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Soul Repair

 

 

 

 

 

 

 

 

 

 

 

 

 

 

 

 

 

 

 

 

 

 

 

Since 2012, The Soul Repair Center at Brite Divinity School has offered public education and conducted research on moral injury and recovery for military veterans. During this time, it has educated religious and non-profit communities, employers, educators, religious leaders, chaplains, seminarians, and medical care-givers about the ways to support processes of healing for those who experience military moral injury and their families.

Dr. Nancy Ramsay, Professor of Pastoral Theology and Pastoral Care and Chair of the Soul Repair Center National Advisory Board, is Director of the Soul Repair Center. Under Dr. Ramsay’s leadership, the Center is giving primary attention to equipping faith communities from many religious traditions to engage in caring practices with veterans affected by moral injury and their families.

Regional conferences are being planned to educate and prepare faith communities and their religious leaders to be sources of support for individuals and the families of individuals affected by moral injury.

Since its official launch, the Center has been featured in national media stories. It is a major resource for:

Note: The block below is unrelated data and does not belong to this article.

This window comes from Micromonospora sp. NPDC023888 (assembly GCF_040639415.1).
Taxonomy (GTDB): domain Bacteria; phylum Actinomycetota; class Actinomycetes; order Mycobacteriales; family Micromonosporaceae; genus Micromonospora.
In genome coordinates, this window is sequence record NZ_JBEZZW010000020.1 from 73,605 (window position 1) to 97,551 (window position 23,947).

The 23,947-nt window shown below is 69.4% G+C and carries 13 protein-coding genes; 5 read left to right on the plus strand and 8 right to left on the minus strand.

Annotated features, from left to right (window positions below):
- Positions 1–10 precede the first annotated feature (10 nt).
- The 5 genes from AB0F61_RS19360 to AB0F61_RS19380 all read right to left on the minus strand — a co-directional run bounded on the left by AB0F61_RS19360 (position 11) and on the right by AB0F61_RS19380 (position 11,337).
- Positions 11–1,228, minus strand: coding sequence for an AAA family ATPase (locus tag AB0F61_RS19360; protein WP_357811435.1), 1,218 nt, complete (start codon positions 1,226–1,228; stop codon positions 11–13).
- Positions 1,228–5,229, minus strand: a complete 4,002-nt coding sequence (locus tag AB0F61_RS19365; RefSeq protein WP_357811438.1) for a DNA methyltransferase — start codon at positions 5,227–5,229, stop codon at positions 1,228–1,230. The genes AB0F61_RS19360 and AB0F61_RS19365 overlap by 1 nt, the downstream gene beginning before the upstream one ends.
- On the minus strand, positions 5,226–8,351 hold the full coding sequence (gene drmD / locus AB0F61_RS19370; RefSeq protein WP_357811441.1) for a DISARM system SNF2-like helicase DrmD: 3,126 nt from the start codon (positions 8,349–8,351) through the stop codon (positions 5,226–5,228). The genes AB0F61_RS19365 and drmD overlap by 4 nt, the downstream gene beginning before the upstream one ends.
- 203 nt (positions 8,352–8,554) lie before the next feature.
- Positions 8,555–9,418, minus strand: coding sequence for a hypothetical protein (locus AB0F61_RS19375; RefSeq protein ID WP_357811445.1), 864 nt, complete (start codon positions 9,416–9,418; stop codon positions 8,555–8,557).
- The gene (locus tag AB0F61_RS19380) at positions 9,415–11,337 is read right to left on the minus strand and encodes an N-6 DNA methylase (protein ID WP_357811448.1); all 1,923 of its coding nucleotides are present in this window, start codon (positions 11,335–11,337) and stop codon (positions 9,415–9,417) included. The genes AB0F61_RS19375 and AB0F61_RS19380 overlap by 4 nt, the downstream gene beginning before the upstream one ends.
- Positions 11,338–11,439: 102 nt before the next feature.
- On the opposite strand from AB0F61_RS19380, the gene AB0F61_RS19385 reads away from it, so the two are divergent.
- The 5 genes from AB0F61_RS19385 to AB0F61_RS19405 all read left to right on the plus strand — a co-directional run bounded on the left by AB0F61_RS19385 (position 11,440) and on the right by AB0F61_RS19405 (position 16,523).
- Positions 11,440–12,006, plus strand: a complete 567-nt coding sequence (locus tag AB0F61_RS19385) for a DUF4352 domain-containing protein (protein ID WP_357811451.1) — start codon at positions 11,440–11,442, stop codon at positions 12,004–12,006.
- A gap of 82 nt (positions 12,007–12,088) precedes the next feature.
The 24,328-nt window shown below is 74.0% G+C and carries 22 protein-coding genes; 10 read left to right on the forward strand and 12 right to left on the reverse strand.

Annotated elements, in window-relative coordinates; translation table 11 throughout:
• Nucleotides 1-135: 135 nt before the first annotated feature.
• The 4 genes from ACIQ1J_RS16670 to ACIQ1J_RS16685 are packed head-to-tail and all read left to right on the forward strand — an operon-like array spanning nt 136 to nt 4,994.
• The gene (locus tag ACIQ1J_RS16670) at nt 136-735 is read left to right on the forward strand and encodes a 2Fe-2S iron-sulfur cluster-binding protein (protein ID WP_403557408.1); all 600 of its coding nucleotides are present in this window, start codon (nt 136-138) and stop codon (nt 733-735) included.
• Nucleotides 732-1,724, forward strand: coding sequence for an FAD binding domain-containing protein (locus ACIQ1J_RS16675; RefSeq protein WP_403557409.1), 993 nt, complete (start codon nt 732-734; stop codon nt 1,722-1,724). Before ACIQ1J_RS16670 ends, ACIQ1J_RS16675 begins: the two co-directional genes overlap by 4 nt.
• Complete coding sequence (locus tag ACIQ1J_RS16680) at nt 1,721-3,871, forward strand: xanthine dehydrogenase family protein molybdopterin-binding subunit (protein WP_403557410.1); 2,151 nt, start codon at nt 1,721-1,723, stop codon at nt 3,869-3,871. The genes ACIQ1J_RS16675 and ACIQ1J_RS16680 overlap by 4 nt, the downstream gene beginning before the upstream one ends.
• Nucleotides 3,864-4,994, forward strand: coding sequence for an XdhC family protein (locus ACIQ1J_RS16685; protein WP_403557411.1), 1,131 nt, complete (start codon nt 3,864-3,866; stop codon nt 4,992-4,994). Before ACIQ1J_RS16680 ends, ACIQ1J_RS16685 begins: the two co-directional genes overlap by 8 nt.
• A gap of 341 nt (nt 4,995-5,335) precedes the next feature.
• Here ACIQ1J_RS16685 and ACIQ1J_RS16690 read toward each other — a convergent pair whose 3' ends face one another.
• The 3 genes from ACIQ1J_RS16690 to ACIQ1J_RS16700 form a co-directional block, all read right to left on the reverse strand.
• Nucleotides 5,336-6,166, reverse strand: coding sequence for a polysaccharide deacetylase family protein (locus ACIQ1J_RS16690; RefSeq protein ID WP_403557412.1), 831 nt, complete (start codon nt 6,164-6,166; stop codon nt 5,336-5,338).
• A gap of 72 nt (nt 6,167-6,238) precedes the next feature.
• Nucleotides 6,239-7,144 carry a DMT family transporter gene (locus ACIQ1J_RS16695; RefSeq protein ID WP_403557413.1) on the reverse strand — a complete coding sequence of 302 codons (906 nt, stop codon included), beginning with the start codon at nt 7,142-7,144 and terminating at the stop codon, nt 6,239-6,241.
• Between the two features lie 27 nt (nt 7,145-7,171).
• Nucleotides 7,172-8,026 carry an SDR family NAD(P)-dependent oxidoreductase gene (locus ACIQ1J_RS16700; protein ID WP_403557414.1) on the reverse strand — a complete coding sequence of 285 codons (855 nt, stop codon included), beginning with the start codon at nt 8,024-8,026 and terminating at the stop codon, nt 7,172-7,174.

• Training congregations and seminaries to
    • Welcome veterans into their communities and serve the spiritual needs of veterans;
    • Offer hospitality to veterans and friends and families struggling with moral injury;
    • Develop ritual resources and study scriptures that address moral injury in their communities; and
    • Provide useful programmatic resources for diverse religious communities.
  • Organizing specialized and regional programs such as:
    • Religious associations and congregations
    • Colleges and Universities
    • Veteran Associations
    • Civic and Social Groups
    • Medical care-givers
  • Developing re-entry and reintegration processes that support long-term recovery and a hopeful future.
  • Fostering research into moral injury and offering an online information source for understanding moral injury and the many dimensions of recovery.
  • Supporting non-polarizing, complex, and engaged conversations about the moral questions that govern the conduct of war and other forms of socially sanctioned violence. These conversations enable non-partisan community engagement across traditional political and religious divides and foster deep listening practices that better serve the individual struggles of conscience in veterans.
  • Disseminating information and training for places around the world that struggle in the aftermath of war and violence and that seek opportunities and avenues to support spiritual healing in their societies.